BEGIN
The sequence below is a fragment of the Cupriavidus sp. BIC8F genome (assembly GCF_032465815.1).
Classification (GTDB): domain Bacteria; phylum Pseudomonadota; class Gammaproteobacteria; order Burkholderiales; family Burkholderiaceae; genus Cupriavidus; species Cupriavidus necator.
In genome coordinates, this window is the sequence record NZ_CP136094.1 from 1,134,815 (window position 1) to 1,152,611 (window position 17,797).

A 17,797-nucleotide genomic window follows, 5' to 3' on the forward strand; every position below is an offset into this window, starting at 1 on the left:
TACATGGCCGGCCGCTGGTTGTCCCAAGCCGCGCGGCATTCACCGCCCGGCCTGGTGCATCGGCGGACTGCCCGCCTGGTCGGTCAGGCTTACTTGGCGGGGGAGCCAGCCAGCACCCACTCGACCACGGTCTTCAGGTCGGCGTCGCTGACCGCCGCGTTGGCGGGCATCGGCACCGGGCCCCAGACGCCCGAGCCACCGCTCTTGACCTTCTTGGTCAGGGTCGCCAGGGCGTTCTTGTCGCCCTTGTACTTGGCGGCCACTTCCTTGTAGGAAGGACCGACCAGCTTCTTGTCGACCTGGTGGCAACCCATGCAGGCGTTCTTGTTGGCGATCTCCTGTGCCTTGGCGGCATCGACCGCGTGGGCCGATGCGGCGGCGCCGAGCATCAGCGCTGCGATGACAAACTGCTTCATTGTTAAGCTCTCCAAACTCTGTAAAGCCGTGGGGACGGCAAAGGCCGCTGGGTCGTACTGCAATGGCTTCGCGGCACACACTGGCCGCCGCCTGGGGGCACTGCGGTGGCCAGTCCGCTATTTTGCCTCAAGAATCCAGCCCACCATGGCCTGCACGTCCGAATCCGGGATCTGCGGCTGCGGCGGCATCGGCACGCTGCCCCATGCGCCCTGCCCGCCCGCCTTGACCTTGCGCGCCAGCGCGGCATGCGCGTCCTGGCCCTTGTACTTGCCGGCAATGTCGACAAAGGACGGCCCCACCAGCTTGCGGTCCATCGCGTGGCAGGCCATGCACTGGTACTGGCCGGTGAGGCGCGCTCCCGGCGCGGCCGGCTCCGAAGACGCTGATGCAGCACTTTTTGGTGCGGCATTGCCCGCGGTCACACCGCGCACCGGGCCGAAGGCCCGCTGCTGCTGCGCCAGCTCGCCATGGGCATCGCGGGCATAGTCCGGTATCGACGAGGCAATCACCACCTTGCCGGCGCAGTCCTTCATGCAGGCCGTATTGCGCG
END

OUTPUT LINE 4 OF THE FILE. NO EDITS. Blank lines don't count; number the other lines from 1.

A 17,797-nucleotide genomic window follows, 5' to 3' on the forward strand; every position below is an offset into this window, starting at 1 on the left: